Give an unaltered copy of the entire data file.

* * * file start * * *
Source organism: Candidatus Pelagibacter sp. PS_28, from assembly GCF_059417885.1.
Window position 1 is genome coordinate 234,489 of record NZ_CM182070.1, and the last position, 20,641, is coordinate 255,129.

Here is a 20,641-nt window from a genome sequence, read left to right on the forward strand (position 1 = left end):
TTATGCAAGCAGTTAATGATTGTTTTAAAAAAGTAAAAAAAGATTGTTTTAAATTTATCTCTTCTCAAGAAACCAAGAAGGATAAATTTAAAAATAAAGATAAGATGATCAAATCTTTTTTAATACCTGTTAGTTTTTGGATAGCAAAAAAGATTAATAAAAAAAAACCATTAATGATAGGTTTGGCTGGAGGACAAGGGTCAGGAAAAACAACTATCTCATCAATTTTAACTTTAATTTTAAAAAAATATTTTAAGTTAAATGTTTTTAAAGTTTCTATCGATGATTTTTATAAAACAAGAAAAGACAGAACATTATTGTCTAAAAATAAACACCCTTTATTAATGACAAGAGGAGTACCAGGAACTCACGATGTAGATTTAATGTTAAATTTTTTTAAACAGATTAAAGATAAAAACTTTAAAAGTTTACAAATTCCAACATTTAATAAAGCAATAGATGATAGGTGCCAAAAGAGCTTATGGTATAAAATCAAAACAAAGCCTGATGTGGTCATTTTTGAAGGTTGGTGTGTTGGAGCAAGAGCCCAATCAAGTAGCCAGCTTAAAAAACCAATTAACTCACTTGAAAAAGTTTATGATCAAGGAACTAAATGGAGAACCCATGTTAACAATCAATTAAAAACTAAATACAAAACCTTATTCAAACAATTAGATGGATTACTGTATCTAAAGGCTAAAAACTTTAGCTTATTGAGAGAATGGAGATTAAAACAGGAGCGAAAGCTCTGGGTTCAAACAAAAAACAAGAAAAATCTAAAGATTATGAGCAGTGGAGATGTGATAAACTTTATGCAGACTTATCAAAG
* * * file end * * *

Source organism: Candidatus Pelagibacter sp. PS_28, from assembly GCF_059417885.1.
Window position 1 is genome coordinate 234,489 of record NZ_CM182070.1, and the last position, 20,641, is coordinate 255,129.

Here is a 20,641-nt window from a genome sequence, read left to right on the forward strand (position 1 = left end):
TTATGCAAGCAGTTAATGATTGTTTTAAAAAAGTAAAAAAAGATTGTTTTAAATTTATCTCTTCTCAAGAAACCAAGAAGGATAAATTTAAAAATAAAGATAAGATGATCAAATCTTTTTTAATACCTGTTAGTTTTTGGATAGCAAAAAAGATTAATAAAAAAAAACCATTAATGATAGGTTTGGCTGGAGGACAAGGGTCAGGAAAAACAACTATCTCATCAATTTTAACTTTAATTTTAAAAAAATATTTTAAGTTAAATGTTTTTAAAGTTTCTATCGATGATTTTTATAAAACAAGAAAAGACAGAACATTATTGTCTAAAAATAAACACCCTTTATTAATGACAAGAGGAGTACCAGGAACTCACGATGTAGATTTAATGTTAAATTTTTTTAAACAGATTAAAGATAAAAACTTTAAAAGTTTACAAATTCCAACATTTAATAAAGCAATAGATGATAGGTGCCAAAAGAGCTTATGGTATAAAATCAAAACAAAGCCTGATGTGGTCATTTTTGAAGGTTGGTGTGTTGGAGCAAGAGCCCAATCAAGTAGCCAGCTTAAAAAACCAATTAACTCACTTGAAAAAGTTTATGATCAAGGAACTAAATGGAGAACCCATGTTAACAATCAATTAAAAACTAAATACAAAACCTTATTCAAACAATTAGATGGATTACTGTATCTAAAGGCTAAAAACTTTAGCTTATTGAGAGAATGGAGATTAAAACAGGAGCGAAAGCTCTGGGTTCAAACAAAAAACAAGAAAAATCTAAAGATTATGAGCAGTGGAGATGTGATAAACTTTATGCAGACTTATCAAAG